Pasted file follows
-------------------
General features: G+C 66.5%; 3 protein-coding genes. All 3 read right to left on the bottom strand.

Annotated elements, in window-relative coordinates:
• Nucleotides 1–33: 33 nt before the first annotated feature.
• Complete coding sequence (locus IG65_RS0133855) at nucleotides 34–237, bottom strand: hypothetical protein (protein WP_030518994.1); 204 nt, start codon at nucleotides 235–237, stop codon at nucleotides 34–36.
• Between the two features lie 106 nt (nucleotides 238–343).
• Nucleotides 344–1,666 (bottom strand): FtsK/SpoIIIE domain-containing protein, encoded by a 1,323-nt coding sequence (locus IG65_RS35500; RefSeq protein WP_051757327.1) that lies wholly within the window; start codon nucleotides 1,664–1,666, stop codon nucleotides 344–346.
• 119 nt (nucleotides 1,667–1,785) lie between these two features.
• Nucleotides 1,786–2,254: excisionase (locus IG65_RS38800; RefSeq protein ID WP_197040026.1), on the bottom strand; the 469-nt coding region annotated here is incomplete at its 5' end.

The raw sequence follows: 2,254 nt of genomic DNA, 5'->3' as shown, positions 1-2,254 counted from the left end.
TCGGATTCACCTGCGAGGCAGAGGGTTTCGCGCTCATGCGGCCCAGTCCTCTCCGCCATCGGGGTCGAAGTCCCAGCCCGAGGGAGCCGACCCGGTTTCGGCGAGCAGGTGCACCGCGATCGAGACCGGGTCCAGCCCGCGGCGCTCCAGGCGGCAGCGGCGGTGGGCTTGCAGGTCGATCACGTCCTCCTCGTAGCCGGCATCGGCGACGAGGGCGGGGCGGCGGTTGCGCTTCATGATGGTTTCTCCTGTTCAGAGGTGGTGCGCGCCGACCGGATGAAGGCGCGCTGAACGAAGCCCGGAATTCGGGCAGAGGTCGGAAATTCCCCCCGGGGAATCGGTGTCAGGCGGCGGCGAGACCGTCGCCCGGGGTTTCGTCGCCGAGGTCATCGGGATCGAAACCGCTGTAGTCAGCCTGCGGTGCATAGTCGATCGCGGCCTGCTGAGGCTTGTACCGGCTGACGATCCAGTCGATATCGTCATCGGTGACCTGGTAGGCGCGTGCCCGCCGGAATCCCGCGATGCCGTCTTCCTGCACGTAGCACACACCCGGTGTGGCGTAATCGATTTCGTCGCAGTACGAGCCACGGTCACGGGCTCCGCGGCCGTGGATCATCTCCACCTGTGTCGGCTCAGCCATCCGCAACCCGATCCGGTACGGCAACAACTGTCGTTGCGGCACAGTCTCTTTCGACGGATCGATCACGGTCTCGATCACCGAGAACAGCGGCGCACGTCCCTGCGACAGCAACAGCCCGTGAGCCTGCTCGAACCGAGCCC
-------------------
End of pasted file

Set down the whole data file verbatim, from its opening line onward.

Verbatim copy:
General features: G+C 66.5%; 3 protein-coding genes. All 3 read right to left on the bottom strand.

Annotated elements, in window-relative coordinates:
• Nucleotides 1–33: 33 nt before the first annotated feature.
• Complete coding sequence (locus IG65_RS0133855) at nucleotides 34–237, bottom strand: hypothetical protein (protein WP_030518994.1); 204 nt, start codon at nucleotides 235–237, stop codon at nucleotides 34–36.
• Between the two features lie 106 nt (nucleotides 238–343).
• Nucleotides 344–1,666 (bottom strand): FtsK/SpoIIIE domain-containing protein, encoded by a 1,323-nt coding sequence (locus IG65_RS35500; RefSeq protein WP_051757327.1) that lies wholly within the window; start codon nucleotides 1,664–1,666, stop codon nucleotides 344–346.
• 119 nt (nucleotides 1,667–1,785) lie between these two features.
• Nucleotides 1,786–2,254: excisionase (locus IG65_RS38800; RefSeq protein ID WP_197040026.1), on the bottom strand; the 469-nt coding region annotated here is incomplete at its 5' end.

The raw sequence follows: 2,254 nt of genomic DNA, 5'->3' as shown, positions 1-2,254 counted from the left end.
TCGGATTCACCTGCGAGGCAGAGGGTTTCGCGCTCATGCGGCCCAGTCCTCTCCGCCATCGGGGTCGAAGTCCCAGCCCGAGGGAGCCGACCCGGTTTCGGCGAGCAGGTGCACCGCGATCGAGACCGGGTCCAGCCCGCGGCGCTCCAGGCGGCAGCGGCGGTGGGCTTGCAGGTCGATCACGTCCTCCTCGTAGCCGGCATCGGCGACGAGGGCGGGGCGGCGGTTGCGCTTCATGATGGTTTCTCCTGTTCAGAGGTGGTGCGCGCCGACCGGATGAAGGCGCGCTGAACGAAGCCCGGAATTCGGGCAGAGGTCGGAAATTCCCCCCGGGGAATCGGTGTCAGGCGGCGGCGAGACCGTCGCCCGGGGTTTCGTCGCCGAGGTCATCGGGATCGAAACCGCTGTAGTCAGCCTGCGGTGCATAGTCGATCGCGGCCTGCTGAGGCTTGTACCGGCTGACGATCCAGTCGATATCGTCATCGGTGACCTGGTAGGCGCGTGCCCGCCGGAATCCCGCGATGCCGTCTTCCTGCACGTAGCACACACCCGGTGTGGCGTAATCGATTTCGTCGCAGTACGAGCCACGGTCACGGGCTCCGCGGCCGTGGATCATCTCCACCTGTGTCGGCTCAGCCATCCGCAACCCGATCCGGTACGGCAACAACTGTCGTTGCGGCACAGTCTCTTTCGACGGATCGATCACGGTCTCGATCACCGAGAACAGCGGCGCACGTCCCTGCGACAGCAACAGCCCGTGAGCCTGCTCGAACCGAGCCC